Louis XIV; the Dauphin Louis; Queen Marie-Thérèse; la Grande Mademoiselle.


Versailles - photo credit  Eric Pouhier

5. Music in Versailles
The major influence of France in the Baroque age was one of courtly opulence. In 1669 Louis XIV decided to convert an old hunting lodge at Versailles into a palace of unprecedented magnificence and the court moved there in 1683. There was not a European court could match Versailles for the opulence of its luxury interiors, chandeliers, mirrors, or flamboyance court ceremony.
In fact, Louis and his country were overburdened by the debts which the costly Versailles imposed on them. Then, during the later years of the 1600s, France suffered famines and disastrous military defeats. Versailles started to lose the splendor and ended as the king died in 1715. In contrast, this was a rebirth of non-Lullyan music in Paris – musical freedom was reborn in Paris, with a boom in sheet-music printing and music lesson.

Music was used by Louis XIV as a “pliable political tool; rarely in history have the relations between politics and music lain more openly on the surface than during the French absolutism.”.The court atmosphere of Louis XIV could make every noble guests emulating for their own glory and used music as a form of propaganda for the political power.

Venetian lute music....

Louis desired that the music would be a reflection of his absolute rule and the throne. He made sure that his own agenda was promoted through the music of the day. Likewise, Lully as a court musician also used his position to promote his own objectives that allowed him to exert his personal musical style in France.
Some literatures in France often hide the fact that Louis XIV was a music-loving king. But actually the fact is the salons and galleries of Versailles (as well as the private apartments of the king) were used for music and theatre. The music that came from the French court of this time would not have been possible withoutthe contributions Louis XIV made to support and further French music.....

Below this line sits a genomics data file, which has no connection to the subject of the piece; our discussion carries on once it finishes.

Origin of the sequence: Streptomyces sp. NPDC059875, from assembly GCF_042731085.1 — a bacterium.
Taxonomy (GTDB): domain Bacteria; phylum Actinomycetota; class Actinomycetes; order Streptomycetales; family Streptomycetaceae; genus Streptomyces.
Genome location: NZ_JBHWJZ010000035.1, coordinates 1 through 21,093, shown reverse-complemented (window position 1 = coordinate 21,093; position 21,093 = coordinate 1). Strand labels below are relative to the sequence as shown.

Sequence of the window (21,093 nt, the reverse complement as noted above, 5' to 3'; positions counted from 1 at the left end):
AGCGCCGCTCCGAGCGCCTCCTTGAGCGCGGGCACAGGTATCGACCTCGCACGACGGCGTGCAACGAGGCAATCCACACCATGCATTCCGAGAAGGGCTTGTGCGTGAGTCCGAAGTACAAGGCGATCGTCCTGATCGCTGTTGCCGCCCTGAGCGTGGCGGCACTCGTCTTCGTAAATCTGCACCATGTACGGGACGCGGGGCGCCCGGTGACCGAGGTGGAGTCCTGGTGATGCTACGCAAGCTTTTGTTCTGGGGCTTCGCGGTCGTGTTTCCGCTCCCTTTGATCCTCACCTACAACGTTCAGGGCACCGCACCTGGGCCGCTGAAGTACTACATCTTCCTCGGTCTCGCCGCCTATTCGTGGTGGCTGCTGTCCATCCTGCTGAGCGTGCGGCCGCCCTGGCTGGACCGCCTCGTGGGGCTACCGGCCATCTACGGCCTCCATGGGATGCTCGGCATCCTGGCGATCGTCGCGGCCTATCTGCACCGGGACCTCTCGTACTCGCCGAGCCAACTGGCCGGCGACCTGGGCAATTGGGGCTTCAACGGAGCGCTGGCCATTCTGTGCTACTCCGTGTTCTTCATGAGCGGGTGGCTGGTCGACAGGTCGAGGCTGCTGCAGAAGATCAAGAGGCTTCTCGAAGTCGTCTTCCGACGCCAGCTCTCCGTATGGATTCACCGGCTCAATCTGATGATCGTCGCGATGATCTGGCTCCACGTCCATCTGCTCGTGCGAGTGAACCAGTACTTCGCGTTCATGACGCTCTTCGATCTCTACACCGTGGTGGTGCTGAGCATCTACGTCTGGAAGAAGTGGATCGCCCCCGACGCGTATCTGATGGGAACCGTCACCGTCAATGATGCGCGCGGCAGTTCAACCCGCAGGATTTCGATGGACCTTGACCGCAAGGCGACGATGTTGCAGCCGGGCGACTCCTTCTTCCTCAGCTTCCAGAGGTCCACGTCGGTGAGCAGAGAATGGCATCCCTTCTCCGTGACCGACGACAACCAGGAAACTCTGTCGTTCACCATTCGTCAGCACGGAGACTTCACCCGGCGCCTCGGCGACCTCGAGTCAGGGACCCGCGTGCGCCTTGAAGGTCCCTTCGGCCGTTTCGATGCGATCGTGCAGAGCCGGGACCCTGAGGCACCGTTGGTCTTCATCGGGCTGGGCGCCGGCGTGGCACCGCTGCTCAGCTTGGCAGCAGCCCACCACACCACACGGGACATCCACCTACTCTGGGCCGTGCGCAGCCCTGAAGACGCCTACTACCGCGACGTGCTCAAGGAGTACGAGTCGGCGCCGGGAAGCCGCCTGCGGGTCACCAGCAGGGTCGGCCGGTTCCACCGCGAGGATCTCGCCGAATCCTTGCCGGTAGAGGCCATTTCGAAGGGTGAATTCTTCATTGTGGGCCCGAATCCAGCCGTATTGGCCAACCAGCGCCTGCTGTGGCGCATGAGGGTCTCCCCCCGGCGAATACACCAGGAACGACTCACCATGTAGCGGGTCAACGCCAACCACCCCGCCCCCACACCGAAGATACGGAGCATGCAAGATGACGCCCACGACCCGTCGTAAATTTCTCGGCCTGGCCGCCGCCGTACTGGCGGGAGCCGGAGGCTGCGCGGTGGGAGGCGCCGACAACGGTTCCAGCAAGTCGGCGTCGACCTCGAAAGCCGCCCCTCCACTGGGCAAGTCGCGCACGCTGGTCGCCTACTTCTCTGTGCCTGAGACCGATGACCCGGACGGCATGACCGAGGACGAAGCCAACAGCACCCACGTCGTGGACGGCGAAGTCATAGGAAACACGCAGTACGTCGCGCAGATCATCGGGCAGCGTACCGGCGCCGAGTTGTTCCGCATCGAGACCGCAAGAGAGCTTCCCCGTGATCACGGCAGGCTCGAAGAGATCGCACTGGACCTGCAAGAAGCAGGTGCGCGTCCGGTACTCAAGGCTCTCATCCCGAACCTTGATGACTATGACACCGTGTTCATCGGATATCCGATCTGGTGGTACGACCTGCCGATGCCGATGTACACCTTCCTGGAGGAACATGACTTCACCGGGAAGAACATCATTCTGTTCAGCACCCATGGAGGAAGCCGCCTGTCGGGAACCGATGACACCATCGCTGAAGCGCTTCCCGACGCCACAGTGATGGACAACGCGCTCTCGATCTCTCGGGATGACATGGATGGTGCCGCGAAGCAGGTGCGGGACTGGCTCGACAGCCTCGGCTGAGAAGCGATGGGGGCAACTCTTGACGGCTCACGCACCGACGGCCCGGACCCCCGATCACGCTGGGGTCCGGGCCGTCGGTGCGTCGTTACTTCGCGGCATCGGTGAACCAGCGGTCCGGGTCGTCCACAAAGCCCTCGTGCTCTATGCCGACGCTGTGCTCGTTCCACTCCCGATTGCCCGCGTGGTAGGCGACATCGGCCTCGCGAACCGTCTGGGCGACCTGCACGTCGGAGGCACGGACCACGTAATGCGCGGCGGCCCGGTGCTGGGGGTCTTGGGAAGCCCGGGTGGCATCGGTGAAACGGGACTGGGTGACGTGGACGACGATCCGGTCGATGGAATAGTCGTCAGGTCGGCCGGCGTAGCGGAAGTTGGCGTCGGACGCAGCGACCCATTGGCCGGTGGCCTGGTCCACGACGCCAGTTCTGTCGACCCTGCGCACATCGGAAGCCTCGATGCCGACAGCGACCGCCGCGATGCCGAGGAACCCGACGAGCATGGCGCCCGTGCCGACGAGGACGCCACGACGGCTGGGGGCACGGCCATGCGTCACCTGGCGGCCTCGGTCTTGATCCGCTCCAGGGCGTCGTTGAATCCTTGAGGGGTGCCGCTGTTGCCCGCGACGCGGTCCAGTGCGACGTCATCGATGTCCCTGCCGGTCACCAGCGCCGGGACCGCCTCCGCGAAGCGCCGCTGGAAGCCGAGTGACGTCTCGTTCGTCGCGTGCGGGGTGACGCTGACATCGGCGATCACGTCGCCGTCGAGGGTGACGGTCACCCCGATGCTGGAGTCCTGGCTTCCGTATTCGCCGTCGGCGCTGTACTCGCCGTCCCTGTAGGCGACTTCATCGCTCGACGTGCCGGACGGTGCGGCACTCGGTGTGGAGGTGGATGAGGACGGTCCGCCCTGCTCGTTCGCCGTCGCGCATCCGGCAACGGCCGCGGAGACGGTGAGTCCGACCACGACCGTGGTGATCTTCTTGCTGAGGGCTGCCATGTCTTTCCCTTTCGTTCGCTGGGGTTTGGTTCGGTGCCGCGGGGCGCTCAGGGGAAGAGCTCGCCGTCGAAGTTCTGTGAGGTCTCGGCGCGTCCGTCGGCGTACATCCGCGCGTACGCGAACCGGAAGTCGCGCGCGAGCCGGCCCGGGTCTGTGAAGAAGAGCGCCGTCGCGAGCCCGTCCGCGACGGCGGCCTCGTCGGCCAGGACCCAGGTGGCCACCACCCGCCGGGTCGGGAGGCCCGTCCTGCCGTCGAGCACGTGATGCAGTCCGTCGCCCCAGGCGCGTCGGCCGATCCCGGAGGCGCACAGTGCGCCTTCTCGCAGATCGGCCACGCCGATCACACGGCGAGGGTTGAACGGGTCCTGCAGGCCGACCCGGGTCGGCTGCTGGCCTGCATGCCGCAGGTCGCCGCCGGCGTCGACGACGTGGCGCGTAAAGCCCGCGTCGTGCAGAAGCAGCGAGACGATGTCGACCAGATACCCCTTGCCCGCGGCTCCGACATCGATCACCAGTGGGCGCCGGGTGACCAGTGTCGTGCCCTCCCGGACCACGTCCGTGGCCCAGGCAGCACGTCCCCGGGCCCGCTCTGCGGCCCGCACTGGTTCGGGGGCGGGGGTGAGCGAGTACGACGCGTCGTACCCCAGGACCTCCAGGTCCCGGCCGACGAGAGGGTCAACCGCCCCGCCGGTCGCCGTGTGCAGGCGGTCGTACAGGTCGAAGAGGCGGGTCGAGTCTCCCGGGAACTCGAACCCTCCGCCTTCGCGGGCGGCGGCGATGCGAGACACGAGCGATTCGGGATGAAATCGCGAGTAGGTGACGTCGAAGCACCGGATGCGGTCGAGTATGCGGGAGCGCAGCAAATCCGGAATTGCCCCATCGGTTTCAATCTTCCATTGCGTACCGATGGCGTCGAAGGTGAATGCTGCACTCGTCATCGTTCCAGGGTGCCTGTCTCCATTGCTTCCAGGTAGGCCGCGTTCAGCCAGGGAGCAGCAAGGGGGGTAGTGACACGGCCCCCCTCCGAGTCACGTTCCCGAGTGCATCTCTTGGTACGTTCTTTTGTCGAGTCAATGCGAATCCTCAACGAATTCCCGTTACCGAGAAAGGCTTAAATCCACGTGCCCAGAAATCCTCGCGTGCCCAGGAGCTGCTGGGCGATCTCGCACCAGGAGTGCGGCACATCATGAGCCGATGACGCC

info source       here
'Le Roi dansant le menuet'


Marc-Antoine Charpentier (1643~1704)
- Te Deum en ré majeur, H 146 -

Choeur des Musiciens du Louvre
Les Musiciens du Louvre

Best wishes for a joyful and sunny Sunday
et Bonne Semaine!

Biography Elaine Thornburgh:
Elaine Thornburgh has received critical acclaim for her performances 
throughout the United States as a soloist and chamber musician. 
A semi-finalist in the Sixth International Harpsichord Competition 
in Bruges, Belgium in 1980, Miss Thornburgh also received 
a National Endowment of the Arts Solo Recitalist Grant in 1984 
and has been a California Arts Council Touring Artist since 1985.....
read more   here

Saturday, 28 July 2012

Baroque Music Festival - 2012 - the Itinerary

Samedi 28 juillet 2012

Small Churches, Grand Music!

The day begins with everyone attending an opening concert
in Mareuil-sur-Belle
before breaking into smaller groups to discover the charm of
five intimate churches and the magic of five different musical programs.

Château-de-Mareuil - 12th century

In the 12th century, Mareuil-sur-Belle was one of Périgord's four baronies
(the other three were Beynac, Bourdeilles and Biron),
but was pillaged by the English in the 14th century.
The ruined 12th century Château-de-Mareuil was finally restored in 1964.
Neolithic and Gallo-Roman remains (including a mosaic)
have been discovered in and around the town.


Architecture around Mareuil:
  Romanesque Church of St-Pardoux-de-Mareuil (12th century);
ruins of Saint-Priest-de-Mareuil church (12th century);
38 Châteaux in the canton.



CORNET:   Fantasia en sol Majeur
ANONIMO:   Tiento en sol mineur
BUXTEHUDE:   Wie schön leuchtet der Morgenstern en sol Majeur, BuxWV 223
BACH:   Pastorale en Fa Majeur, BWV 590

Ton KOOPMAN, orgue




10h30 - Départ de l'Itinéraire

which leads us over the soft rolling countryside, through old villages.....